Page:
He parks it on a bench inside the building while Emma wanders the periphery of the room and looks over the information sheets on the tables. He thinks it’s kind of funny how she approaches everything like she’s doing reconn.
Apparently, so does one of the deans, because when Emma comes back to where he’s slouched, some unfortunately equine-faced woman comes up to both of them and starts chatting them up. She seems all right, noticing that Henry’s younger than most of the students gathering for the tour, gently teasing about not being awake yet.
And he’s not awake yet, so he just barely manages to mumble out “Waiting for coffee,” in a way that isn’t rude and growly and snappish, and he doesn’t think about what that could sound like because it only sounds like he hasn’t had any coffee yet.
When his mom walks up, maybe ten percent brighter than when she left, and hands him a paper cup without a word—well, it’s coffee, and this is how they are most mornings, so he just starts drinking it.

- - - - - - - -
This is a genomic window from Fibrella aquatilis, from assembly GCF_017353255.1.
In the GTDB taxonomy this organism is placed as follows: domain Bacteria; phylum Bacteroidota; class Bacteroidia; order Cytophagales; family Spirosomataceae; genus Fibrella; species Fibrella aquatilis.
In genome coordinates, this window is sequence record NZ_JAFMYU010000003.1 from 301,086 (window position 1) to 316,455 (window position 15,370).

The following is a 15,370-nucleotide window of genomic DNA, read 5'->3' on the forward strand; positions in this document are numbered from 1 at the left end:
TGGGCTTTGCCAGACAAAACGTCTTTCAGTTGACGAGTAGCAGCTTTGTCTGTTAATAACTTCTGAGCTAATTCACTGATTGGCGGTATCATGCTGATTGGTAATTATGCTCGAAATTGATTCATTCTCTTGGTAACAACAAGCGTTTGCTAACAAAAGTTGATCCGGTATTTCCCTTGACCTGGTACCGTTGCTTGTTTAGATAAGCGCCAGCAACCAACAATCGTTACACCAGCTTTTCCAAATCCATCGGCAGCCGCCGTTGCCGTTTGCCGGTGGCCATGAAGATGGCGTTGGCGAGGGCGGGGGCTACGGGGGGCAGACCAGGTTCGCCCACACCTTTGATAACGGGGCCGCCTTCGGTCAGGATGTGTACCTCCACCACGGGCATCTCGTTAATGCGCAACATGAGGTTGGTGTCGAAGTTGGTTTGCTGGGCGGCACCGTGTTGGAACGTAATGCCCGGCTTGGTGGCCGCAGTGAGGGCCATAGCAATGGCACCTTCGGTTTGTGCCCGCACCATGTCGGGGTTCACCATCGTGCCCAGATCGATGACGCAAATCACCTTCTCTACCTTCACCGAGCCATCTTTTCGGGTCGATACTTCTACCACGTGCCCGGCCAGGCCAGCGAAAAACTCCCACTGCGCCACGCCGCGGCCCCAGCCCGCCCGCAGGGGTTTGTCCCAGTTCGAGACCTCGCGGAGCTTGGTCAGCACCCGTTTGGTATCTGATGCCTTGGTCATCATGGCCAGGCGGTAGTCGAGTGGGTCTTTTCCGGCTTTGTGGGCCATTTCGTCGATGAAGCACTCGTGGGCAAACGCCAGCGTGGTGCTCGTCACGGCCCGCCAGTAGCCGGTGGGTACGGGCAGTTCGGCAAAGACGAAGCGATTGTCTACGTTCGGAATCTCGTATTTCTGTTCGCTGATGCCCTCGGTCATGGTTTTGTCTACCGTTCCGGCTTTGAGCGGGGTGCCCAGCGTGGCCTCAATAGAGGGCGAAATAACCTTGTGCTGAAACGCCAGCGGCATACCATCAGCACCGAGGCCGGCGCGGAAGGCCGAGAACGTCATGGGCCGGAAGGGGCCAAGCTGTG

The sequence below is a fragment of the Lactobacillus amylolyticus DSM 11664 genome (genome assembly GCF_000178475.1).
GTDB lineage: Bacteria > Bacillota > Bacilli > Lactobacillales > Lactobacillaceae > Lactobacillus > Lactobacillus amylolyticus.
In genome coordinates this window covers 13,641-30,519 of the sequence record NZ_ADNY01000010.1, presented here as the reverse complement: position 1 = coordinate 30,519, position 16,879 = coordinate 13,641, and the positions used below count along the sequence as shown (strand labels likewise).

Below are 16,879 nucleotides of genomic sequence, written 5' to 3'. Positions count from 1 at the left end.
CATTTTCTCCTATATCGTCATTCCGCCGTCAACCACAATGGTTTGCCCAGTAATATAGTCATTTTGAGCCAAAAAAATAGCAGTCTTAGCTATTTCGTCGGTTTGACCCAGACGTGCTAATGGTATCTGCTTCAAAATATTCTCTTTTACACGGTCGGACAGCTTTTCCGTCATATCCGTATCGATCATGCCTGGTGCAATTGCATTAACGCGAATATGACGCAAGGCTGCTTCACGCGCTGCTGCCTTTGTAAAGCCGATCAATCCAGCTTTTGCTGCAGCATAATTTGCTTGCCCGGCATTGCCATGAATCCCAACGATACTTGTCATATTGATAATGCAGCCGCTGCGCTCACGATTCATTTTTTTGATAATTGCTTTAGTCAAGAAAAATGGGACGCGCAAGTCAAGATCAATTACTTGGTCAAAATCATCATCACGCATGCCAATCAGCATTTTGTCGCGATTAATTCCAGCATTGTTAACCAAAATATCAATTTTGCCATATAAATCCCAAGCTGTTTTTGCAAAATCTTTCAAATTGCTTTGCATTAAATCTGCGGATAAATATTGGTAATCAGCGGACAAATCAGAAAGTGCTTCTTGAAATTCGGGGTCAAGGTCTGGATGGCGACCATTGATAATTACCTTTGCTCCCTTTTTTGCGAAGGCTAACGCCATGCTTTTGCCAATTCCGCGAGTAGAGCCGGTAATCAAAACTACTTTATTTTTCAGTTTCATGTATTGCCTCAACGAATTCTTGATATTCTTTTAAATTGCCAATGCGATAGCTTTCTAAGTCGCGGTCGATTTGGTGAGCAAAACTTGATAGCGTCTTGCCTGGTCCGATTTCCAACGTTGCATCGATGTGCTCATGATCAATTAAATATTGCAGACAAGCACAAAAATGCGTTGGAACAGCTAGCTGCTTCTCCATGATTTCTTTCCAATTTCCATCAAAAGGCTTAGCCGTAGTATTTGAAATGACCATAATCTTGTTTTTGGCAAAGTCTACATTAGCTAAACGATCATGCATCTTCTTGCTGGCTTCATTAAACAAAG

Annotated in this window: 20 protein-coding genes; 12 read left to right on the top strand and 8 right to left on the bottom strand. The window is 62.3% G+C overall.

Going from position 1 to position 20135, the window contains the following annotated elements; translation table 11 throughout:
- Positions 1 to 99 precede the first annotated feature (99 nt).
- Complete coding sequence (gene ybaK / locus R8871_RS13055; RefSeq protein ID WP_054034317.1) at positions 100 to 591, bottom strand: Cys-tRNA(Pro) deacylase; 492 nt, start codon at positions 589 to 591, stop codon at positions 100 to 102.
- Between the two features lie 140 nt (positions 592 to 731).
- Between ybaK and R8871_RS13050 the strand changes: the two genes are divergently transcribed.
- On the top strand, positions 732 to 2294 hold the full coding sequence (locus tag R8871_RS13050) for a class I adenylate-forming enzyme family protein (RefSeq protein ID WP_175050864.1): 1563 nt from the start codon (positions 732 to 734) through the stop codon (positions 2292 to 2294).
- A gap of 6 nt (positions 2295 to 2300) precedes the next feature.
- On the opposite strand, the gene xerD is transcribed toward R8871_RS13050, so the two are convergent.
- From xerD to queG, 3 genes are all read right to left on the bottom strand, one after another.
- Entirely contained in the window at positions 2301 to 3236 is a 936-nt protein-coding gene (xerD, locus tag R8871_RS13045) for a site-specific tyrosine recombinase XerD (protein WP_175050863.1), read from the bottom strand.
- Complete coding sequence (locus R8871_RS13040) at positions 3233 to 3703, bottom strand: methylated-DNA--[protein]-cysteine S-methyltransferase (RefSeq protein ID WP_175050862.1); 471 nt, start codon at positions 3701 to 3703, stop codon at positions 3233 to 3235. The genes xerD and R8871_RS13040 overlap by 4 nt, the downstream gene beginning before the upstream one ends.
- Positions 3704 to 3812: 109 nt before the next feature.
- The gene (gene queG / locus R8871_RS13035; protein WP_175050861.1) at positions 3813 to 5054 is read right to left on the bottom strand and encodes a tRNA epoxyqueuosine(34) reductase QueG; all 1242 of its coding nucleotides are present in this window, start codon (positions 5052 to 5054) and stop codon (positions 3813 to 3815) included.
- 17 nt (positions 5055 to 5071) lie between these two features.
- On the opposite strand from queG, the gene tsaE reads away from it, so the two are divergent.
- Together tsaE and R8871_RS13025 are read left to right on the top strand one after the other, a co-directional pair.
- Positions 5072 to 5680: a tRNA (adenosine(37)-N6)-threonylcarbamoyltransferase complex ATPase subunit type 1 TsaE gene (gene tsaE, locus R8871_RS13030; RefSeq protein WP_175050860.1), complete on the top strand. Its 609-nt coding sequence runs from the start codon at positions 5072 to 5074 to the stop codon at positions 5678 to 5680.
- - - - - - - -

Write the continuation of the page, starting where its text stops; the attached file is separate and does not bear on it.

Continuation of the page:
And then chokes when the dean lady says, “Oh, I always think it’s so nice for families to include their nannies on tours like this. You really are part of the family, after all, aren’t you?”
Emma turns purple—he’ll swear it—but his mom, his mom in her blazer and skirt and heels with her blown-out hair and her crisp eyeliner, his mom—
His mom, glowing from a summer of outdoor lunches and evening walks and weekends at the park or down by the marina—
Everyone around them, himself and Emma included, is in jeans and hoodies and sneakers or scuffed-up boots or just—his mom in her skirt suit, his mom with her perfect posture and—his mom the mayor, his mom the queen—
His mom doesn’t say anything, just takes a long, slow breath, and he can see the muscle under her left eye ticking, he can see how she’s got Emma’s curling fists in her peripheral vision, he can see her looking down and keeping her eyes down and—
“Thanks, Mom,” he says, and shakes the paper cup slightly, slips an arm around her waist and hugs her tightly. “So early.”
He is a whole two inches taller than her and he wishes he were bigger. Big enough.